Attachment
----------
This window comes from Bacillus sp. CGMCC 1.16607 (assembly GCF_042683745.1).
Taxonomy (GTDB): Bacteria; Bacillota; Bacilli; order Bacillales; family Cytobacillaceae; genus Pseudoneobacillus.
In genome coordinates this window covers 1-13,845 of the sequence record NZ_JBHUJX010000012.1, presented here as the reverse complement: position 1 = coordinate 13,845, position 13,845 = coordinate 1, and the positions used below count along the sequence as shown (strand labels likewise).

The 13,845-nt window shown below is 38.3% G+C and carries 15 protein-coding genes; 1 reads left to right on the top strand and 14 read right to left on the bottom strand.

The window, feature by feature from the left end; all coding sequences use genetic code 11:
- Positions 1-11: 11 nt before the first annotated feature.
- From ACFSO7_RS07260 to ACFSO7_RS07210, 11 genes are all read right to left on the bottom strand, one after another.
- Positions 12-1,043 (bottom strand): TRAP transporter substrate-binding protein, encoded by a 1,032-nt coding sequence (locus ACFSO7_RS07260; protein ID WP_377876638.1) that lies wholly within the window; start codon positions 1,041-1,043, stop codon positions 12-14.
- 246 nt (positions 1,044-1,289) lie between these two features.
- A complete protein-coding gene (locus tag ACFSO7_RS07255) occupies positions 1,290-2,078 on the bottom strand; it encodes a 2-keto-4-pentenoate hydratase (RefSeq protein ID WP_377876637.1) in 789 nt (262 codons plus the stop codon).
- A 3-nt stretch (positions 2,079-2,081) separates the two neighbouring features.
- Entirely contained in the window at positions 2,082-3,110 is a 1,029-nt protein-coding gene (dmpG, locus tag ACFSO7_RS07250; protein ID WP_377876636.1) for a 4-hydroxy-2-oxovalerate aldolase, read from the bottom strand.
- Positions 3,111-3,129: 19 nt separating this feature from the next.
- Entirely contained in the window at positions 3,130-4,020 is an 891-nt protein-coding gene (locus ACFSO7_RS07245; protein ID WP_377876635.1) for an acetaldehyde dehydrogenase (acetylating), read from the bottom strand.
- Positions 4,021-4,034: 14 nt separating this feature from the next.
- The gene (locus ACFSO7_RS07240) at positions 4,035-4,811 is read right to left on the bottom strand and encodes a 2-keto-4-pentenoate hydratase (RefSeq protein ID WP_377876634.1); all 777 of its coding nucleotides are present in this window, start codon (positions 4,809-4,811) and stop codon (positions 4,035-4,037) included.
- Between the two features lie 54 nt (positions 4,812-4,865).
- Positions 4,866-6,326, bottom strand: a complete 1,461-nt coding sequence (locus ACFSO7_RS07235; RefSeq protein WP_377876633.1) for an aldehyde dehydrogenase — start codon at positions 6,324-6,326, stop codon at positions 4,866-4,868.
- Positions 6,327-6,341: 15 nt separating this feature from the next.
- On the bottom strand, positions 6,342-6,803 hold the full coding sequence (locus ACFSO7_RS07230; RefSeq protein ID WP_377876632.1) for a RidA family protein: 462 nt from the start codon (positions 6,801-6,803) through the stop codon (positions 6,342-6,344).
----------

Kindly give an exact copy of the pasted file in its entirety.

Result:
This window comes from Bacillus sp. CGMCC 1.16607 (assembly GCF_042683745.1).
Taxonomy (GTDB): Bacteria; Bacillota; Bacilli; order Bacillales; family Cytobacillaceae; genus Pseudoneobacillus.
In genome coordinates this window covers 1-13,845 of the sequence record NZ_JBHUJX010000012.1, presented here as the reverse complement: position 1 = coordinate 13,845, position 13,845 = coordinate 1, and the positions used below count along the sequence as shown (strand labels likewise).

The 13,845-nt window shown below is 38.3% G+C and carries 15 protein-coding genes; 1 reads left to right on the top strand and 14 read right to left on the bottom strand.

The window, feature by feature from the left end; all coding sequences use genetic code 11:
- Positions 1-11: 11 nt before the first annotated feature.
- From ACFSO7_RS07260 to ACFSO7_RS07210, 11 genes are all read right to left on the bottom strand, one after another.
- Positions 12-1,043 (bottom strand): TRAP transporter substrate-binding protein, encoded by a 1,032-nt coding sequence (locus ACFSO7_RS07260; protein ID WP_377876638.1) that lies wholly within the window; start codon positions 1,041-1,043, stop codon positions 12-14.
- 246 nt (positions 1,044-1,289) lie between these two features.
- A complete protein-coding gene (locus tag ACFSO7_RS07255) occupies positions 1,290-2,078 on the bottom strand; it encodes a 2-keto-4-pentenoate hydratase (RefSeq protein ID WP_377876637.1) in 789 nt (262 codons plus the stop codon).
- A 3-nt stretch (positions 2,079-2,081) separates the two neighbouring features.
- Entirely contained in the window at positions 2,082-3,110 is a 1,029-nt protein-coding gene (dmpG, locus tag ACFSO7_RS07250; protein ID WP_377876636.1) for a 4-hydroxy-2-oxovalerate aldolase, read from the bottom strand.
- Positions 3,111-3,129: 19 nt separating this feature from the next.
- Entirely contained in the window at positions 3,130-4,020 is an 891-nt protein-coding gene (locus ACFSO7_RS07245; protein ID WP_377876635.1) for an acetaldehyde dehydrogenase (acetylating), read from the bottom strand.
- Positions 4,021-4,034: 14 nt separating this feature from the next.
- The gene (locus ACFSO7_RS07240) at positions 4,035-4,811 is read right to left on the bottom strand and encodes a 2-keto-4-pentenoate hydratase (RefSeq protein ID WP_377876634.1); all 777 of its coding nucleotides are present in this window, start codon (positions 4,809-4,811) and stop codon (positions 4,035-4,037) included.
- Between the two features lie 54 nt (positions 4,812-4,865).
- Positions 4,866-6,326, bottom strand: a complete 1,461-nt coding sequence (locus ACFSO7_RS07235; RefSeq protein WP_377876633.1) for an aldehyde dehydrogenase — start codon at positions 6,324-6,326, stop codon at positions 4,866-4,868.
- Positions 6,327-6,341: 15 nt separating this feature from the next.
- On the bottom strand, positions 6,342-6,803 hold the full coding sequence (locus ACFSO7_RS07230; RefSeq protein ID WP_377876632.1) for a RidA family protein: 462 nt from the start codon (positions 6,801-6,803) through the stop codon (positions 6,342-6,344).